Growing flax plants requires 25 times less water and energy compared to other materials like cotton, which translates to less strain on the planet's resources. Plus, the parts of the flax plant that aren't used to produce linen are used elsewhere — the seeds can be used to produce linseed, oil and straw for a variety of products including animal feed, soaps and flooring — so no part is wasted.

9. Recyclable

Recyclable waste or materials can be given another life by turning them into new materials and objects. Recycling reduces wastage and thereby reducing energy usage, air pollution and water pollution.

Linen fibres are biodegradable and recyclable. Your linen bedding won’t negatively impact the environment, even after it has come to the end of its useful life.

10. Sustainability

Sustainability simply means meeting a need without compromising the ability of future needs. In relation to the environment, something sustainable will cause little to no damage to the environment and therefore be able to continue over a longer period of time.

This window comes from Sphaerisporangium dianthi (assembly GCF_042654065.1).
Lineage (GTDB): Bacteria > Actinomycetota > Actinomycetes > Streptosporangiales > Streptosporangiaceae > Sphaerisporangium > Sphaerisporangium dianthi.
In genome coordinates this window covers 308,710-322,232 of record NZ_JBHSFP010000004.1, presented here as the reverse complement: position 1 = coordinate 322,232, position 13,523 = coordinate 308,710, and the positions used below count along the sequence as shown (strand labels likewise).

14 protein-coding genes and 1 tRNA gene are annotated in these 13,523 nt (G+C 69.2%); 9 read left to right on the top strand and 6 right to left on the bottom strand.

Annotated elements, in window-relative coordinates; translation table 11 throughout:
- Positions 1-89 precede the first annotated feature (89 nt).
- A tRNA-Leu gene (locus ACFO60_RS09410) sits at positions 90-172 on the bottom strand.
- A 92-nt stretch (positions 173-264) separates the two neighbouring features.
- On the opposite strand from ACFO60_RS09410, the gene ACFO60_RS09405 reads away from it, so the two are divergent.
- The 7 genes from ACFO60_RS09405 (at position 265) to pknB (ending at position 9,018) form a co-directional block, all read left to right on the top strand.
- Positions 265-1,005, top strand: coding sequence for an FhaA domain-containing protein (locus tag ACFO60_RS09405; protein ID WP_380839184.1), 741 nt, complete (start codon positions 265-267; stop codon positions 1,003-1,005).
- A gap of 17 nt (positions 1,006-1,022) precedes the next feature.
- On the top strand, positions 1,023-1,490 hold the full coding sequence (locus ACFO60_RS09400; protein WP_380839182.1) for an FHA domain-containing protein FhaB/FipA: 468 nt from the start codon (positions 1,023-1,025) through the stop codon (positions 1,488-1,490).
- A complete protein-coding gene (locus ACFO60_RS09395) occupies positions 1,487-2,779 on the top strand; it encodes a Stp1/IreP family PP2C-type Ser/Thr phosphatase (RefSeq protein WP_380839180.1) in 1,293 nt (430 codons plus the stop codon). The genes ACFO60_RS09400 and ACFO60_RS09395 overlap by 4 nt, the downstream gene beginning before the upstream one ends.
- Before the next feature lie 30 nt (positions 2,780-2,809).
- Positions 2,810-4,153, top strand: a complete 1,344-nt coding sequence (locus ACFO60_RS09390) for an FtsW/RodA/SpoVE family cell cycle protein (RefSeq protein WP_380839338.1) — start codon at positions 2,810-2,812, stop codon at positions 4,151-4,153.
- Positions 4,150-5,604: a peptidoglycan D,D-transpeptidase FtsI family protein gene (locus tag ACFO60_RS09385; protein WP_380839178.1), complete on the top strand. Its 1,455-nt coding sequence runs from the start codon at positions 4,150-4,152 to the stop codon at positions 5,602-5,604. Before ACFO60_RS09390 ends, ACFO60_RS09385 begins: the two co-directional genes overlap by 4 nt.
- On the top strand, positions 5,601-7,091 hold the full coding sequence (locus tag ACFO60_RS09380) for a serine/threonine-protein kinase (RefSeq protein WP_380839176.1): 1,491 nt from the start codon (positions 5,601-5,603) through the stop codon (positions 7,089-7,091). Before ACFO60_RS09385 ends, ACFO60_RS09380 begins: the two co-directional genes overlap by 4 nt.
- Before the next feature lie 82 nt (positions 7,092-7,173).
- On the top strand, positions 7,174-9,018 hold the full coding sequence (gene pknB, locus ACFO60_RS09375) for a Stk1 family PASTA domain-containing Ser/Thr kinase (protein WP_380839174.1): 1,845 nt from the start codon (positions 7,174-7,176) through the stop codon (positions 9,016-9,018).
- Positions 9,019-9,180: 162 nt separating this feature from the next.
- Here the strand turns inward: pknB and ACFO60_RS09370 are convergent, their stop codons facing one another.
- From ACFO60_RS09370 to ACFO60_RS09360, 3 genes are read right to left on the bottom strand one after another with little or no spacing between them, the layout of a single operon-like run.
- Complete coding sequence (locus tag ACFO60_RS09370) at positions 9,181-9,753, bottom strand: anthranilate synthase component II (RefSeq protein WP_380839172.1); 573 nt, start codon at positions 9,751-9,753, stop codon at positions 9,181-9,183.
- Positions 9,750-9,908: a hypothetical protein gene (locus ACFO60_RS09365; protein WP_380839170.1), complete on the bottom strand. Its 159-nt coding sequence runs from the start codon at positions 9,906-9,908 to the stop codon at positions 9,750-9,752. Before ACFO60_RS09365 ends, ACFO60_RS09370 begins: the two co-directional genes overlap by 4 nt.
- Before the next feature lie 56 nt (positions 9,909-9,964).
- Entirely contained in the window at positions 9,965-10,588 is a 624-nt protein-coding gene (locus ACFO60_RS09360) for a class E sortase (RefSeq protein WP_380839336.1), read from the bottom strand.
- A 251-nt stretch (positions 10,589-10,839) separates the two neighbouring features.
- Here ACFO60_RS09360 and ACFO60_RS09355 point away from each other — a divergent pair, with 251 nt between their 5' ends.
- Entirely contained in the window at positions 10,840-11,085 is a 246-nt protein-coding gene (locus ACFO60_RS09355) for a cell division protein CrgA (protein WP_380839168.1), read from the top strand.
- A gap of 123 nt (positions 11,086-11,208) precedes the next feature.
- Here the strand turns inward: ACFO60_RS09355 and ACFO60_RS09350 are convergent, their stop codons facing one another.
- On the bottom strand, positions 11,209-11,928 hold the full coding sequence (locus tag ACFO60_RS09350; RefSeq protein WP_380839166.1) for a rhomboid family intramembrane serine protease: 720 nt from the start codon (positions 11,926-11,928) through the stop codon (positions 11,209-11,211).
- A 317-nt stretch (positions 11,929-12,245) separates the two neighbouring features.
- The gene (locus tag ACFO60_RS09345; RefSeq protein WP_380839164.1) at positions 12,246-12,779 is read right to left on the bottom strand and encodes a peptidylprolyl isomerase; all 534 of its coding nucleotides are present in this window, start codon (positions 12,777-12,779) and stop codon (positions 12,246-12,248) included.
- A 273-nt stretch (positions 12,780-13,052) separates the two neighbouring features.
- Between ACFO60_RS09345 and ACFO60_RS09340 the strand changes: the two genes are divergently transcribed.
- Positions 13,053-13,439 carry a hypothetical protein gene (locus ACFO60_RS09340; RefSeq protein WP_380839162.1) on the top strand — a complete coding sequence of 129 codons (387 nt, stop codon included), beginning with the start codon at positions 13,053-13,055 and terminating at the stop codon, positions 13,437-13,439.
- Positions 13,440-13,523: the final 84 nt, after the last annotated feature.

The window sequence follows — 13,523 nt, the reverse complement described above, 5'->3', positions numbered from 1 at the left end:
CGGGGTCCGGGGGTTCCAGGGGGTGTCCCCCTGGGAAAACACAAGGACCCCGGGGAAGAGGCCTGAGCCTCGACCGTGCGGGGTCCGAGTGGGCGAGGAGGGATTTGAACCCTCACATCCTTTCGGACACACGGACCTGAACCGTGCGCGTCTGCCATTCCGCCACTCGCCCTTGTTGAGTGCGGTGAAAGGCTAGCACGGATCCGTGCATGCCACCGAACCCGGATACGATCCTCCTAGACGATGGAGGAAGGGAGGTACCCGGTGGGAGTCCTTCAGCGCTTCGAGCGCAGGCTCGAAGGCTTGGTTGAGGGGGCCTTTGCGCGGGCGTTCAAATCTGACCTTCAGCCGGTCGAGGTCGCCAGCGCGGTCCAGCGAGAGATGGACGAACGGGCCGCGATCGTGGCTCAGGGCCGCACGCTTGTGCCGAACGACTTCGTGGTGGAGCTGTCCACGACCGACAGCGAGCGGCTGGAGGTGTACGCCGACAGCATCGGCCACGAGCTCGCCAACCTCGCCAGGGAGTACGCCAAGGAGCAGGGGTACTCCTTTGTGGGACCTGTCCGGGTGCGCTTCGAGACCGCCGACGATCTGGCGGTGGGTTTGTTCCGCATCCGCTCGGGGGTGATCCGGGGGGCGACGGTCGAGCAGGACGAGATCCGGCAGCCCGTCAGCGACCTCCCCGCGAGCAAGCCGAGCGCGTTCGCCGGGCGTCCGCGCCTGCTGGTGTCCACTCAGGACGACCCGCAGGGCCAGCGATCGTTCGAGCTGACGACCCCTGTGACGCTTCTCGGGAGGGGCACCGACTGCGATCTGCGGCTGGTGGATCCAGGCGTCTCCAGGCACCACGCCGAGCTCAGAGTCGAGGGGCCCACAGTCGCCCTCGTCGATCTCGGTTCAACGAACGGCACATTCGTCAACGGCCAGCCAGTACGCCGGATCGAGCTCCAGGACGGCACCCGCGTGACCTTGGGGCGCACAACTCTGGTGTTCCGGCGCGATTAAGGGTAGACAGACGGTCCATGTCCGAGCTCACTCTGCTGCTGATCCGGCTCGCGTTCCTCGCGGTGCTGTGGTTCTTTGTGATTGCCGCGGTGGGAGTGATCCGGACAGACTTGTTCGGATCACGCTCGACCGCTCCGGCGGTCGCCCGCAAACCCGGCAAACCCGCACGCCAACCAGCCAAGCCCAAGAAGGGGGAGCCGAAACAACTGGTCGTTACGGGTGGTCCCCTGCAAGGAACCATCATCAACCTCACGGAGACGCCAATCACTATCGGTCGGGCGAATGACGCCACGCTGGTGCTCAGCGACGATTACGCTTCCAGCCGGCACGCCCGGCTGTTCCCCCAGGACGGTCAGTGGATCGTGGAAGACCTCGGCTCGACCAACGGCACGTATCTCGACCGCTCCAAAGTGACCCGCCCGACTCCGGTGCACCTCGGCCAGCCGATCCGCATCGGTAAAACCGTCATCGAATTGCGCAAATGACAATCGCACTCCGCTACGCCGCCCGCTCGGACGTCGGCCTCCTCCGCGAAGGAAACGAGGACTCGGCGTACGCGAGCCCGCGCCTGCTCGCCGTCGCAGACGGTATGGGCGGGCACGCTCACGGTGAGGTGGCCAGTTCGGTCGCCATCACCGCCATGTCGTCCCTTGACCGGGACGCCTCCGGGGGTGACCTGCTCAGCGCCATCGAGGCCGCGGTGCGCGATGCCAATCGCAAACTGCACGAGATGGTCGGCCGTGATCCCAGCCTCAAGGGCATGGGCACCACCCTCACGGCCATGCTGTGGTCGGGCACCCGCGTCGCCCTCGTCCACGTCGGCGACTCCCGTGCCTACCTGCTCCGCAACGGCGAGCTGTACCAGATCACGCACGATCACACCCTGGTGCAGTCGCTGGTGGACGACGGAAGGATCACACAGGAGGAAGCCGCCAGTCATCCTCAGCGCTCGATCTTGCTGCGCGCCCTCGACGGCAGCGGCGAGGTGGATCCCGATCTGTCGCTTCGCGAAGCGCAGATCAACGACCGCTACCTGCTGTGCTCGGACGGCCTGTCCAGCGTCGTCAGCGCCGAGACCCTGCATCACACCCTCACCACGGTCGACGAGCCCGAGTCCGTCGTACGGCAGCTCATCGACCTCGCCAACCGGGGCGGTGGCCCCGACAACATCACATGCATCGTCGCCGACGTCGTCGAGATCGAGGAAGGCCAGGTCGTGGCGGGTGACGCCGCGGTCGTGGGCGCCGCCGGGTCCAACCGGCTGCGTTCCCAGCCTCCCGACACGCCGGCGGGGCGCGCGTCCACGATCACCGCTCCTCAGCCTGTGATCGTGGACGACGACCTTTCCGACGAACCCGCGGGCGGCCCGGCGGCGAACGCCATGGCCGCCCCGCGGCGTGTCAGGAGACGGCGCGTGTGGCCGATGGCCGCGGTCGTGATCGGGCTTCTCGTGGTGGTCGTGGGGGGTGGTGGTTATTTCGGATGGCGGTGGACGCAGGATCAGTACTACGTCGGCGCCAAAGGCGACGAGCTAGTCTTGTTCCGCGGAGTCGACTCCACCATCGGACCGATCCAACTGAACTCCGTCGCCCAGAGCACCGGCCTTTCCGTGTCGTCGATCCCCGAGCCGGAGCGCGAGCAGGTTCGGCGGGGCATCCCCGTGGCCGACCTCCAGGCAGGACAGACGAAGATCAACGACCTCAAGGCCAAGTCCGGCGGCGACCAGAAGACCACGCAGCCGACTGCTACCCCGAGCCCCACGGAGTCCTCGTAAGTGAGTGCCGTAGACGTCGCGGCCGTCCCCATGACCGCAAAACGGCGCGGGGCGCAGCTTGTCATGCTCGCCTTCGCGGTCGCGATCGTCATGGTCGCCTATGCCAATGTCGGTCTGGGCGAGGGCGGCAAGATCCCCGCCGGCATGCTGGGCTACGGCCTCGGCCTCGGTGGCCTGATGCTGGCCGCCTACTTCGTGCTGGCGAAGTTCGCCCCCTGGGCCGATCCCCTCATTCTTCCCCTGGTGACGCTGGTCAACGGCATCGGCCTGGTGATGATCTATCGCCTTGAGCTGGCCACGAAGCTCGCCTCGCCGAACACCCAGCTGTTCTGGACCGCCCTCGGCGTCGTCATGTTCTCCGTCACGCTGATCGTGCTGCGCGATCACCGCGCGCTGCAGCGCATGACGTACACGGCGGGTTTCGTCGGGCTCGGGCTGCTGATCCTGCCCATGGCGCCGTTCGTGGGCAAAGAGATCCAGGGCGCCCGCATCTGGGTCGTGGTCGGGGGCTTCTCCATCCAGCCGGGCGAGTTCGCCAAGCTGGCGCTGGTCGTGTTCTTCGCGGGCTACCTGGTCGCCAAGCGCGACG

11. Sustainable return on investment (S-ROI)

Sustainable return on investment is a performance measure used by individuals and organisations to evaluate the gains produced as a result of their sustainability initiatives relative to the amount of money invested in those initiatives. In layman's terms, a successful business must remain profitable even if it operates as environmentally friendly.

12. Standard 100

When a fabric is awarded a Standard 100 certification it means that it has been tested by OEKO-TEX for harmful substances such as formaldehyde, pentachlorophenol, nickel and more, and declared safe for human use. The certification is voluntary, meaning companies cannot pay to receive Standard 100 certification, and both the certification and the testing criteria are updated annually.

Liked this? Here are the 6 biggest recycling myths an expert wants you to stop believing.